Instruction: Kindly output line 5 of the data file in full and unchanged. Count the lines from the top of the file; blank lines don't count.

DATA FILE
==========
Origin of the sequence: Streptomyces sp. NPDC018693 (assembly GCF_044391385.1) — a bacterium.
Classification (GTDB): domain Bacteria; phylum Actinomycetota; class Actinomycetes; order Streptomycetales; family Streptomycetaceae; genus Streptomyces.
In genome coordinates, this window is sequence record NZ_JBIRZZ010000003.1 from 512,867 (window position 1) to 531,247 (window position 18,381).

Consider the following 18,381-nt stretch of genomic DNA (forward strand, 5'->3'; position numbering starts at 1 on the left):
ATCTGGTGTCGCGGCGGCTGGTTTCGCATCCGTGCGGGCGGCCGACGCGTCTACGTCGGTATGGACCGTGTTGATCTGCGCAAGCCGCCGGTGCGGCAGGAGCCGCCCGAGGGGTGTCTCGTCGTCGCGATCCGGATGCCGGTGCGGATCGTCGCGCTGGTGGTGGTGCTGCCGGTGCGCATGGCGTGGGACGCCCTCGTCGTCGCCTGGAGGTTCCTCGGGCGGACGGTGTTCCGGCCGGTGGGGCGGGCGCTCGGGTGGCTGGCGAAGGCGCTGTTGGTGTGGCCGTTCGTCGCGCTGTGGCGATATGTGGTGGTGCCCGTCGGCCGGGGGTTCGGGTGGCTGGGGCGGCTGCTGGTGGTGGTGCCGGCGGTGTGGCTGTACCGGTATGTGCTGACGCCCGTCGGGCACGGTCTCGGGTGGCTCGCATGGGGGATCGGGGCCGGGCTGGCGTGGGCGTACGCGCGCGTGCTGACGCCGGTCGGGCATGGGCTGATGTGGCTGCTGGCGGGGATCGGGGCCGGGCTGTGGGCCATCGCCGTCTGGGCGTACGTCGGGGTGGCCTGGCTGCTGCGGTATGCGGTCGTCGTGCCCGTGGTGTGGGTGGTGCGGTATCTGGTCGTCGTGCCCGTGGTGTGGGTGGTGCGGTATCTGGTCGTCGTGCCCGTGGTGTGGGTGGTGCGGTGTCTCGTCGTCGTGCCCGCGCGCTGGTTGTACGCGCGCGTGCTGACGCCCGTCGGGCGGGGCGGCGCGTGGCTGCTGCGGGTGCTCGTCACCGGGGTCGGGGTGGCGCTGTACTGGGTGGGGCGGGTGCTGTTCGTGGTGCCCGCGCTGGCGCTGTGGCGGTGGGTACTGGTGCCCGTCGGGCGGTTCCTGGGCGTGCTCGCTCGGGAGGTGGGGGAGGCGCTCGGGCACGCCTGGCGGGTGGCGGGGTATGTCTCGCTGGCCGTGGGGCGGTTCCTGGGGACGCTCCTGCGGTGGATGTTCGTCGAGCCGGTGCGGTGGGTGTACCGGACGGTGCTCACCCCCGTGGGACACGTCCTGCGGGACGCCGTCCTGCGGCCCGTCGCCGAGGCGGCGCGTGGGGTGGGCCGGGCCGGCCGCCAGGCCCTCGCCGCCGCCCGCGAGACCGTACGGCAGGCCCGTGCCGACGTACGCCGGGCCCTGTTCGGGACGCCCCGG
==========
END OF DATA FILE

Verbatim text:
ATCTGGTGTCGCGGCGGCTGGTTTCGCATCCGTGCGGGCGGCCGACGCGTCTACGTCGGTATGGACCGTGTTGATCTGCGCAAGCCGCCGGTGCGGCAGGAGCCGCCCGAGGGGTGTCTCGTCGTCGCGATCCGGATGCCGGTGCGGATCGTCGCGCTGGTGGTGGTGCTGCCGGTGCGCATGGCGTGGGACGCCCTCGTCGTCGCCTGGAGGTTCCTCGGGCGGACGGTGTTCCGGCCGGTGGGGCGGGCGCTCGGGTGGCTGGCGAAGGCGCTGTTGGTGTGGCCGTTCGTCGCGCTGTGGCGATATGTGGTGGTGCCCGTCGGCCGGGGGTTCGGGTGGCTGGGGCGGCTGCTGGTGGTGGTGCCGGCGGTGTGGCTGTACCGGTATGTGCTGACGCCCGTCGGGCACGGTCTCGGGTGGCTCGCATGGGGGATCGGGGCCGGGCTGGCGTGGGCGTACGCGCGCGTGCTGACGCCGGTCGGGCATGGGCTGATGTGGCTGCTGGCGGGGATCGGGGCCGGGCTGTGGGCCATCGCCGTCTGGGCGTACGTCGGGGTGGCCTGGCTGCTGCGGTATGCGGTCGTCGTGCCCGTGGTGTGGGTGGTGCGGTATCTGGTCGTCGTGCCCGTGGTGTGGGTGGTGCGGTATCTGGTCGTCGTGCCCGTGGTGTGGGTGGTGCGGTGTCTCGTCGTCGTGCCCGCGCGCTGGTTGTACGCGCGCGTGCTGACGCCCGTCGGGCGGGGCGGCGCGTGGCTGCTGCGGGTGCTCGTCACCGGGGTCGGGGTGGCGCTGTACTGGGTGGGGCGGGTGCTGTTCGTGGTGCCCGCGCTGGCGCTGTGGCGGTGGGTACTGGTGCCCGTCGGGCGGTTCCTGGGCGTGCTCGCTCGGGAGGTGGGGGAGGCGCTCGGGCACGCCTGGCGGGTGGCGGGGTATGTCTCGCTGGCCGTGGGGCGGTTCCTGGGGACGCTCCTGCGGTGGATGTTCGTCGAGCCGGTGCGGTGGGTGTACCGGACGGTGCTCACCCCCGTGGGACACGTCCTGCGGGACGCCGTCCTGCGGCCCGTCGCCGAGGCGGCGCGTGGGGTGGGCCGGGCCGGCCGCCAGGCCCTCGCCGCCGCCCGCGAGACCGTACGGCAGGCCCGTGCCGACGTACGCCGGGCCCTGTTCGGGACGCCCCGG